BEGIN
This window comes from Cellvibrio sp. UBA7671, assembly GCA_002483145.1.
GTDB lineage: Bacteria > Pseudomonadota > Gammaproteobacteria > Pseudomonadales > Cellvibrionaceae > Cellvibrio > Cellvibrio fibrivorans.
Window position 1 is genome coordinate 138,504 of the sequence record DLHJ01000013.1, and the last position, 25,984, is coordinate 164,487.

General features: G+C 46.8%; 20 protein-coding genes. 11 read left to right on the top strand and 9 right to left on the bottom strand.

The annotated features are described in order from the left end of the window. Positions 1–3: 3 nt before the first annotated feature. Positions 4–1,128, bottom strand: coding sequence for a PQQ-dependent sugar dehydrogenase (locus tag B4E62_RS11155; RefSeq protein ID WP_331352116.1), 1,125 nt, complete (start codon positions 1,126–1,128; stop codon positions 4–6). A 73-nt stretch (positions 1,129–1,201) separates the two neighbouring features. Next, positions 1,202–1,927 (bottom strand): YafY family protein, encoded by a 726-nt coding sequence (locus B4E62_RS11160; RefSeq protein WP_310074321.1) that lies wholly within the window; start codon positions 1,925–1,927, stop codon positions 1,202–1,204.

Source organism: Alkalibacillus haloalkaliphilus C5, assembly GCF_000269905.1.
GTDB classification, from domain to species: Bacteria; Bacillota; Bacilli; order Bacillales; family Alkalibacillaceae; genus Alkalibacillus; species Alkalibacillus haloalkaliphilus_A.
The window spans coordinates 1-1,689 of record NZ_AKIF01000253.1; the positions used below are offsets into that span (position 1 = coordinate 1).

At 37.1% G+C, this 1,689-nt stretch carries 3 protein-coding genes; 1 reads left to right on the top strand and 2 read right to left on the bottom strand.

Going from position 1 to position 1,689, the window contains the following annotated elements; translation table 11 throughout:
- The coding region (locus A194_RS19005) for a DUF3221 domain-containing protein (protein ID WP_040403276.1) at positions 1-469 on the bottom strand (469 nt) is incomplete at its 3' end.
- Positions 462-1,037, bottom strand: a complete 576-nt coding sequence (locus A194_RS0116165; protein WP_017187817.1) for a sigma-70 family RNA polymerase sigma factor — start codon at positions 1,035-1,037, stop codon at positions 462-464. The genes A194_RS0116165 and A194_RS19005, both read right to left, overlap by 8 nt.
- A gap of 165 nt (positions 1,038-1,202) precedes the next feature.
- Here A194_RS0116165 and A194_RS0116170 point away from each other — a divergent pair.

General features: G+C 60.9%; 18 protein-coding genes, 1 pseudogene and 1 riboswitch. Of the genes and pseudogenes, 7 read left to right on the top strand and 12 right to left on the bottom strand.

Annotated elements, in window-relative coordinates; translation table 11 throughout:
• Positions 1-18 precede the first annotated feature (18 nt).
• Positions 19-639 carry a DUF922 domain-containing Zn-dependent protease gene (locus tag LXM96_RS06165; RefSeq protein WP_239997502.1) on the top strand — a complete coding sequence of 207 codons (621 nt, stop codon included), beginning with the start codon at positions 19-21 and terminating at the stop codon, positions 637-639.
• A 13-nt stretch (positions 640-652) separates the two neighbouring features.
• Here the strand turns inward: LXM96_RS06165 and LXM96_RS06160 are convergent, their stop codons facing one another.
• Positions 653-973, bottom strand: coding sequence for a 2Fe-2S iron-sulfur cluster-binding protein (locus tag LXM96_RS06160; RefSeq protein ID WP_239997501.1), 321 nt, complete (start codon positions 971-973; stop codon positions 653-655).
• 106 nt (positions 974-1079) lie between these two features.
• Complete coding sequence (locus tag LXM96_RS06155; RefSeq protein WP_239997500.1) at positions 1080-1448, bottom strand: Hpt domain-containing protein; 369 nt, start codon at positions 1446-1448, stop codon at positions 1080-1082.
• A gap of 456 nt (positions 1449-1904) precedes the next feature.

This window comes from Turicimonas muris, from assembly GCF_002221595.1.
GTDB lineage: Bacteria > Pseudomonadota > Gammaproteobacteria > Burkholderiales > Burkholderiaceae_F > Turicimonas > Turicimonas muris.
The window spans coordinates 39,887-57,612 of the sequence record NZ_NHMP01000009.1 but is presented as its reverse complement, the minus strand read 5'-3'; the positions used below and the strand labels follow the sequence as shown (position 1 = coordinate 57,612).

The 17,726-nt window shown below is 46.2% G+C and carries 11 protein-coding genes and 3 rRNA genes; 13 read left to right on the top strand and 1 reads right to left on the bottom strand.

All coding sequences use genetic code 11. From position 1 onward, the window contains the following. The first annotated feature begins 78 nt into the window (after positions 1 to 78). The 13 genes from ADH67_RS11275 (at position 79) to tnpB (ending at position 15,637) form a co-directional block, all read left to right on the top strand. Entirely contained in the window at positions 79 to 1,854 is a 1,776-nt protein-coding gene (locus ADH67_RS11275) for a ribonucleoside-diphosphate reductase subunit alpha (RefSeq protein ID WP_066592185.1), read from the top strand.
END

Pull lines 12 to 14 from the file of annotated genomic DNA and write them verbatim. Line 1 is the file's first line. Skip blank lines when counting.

- Positions 462-1,037, bottom strand: a complete 576-nt coding sequence (locus A194_RS0116165; protein WP_017187817.1) for a sigma-70 family RNA polymerase sigma factor — start codon at positions 1,035-1,037, stop codon at positions 462-464. The genes A194_RS0116165 and A194_RS19005, both read right to left, overlap by 8 nt.
- A gap of 165 nt (positions 1,038-1,202) precedes the next feature.
- Here A194_RS0116165 and A194_RS0116170 point away from each other — a divergent pair.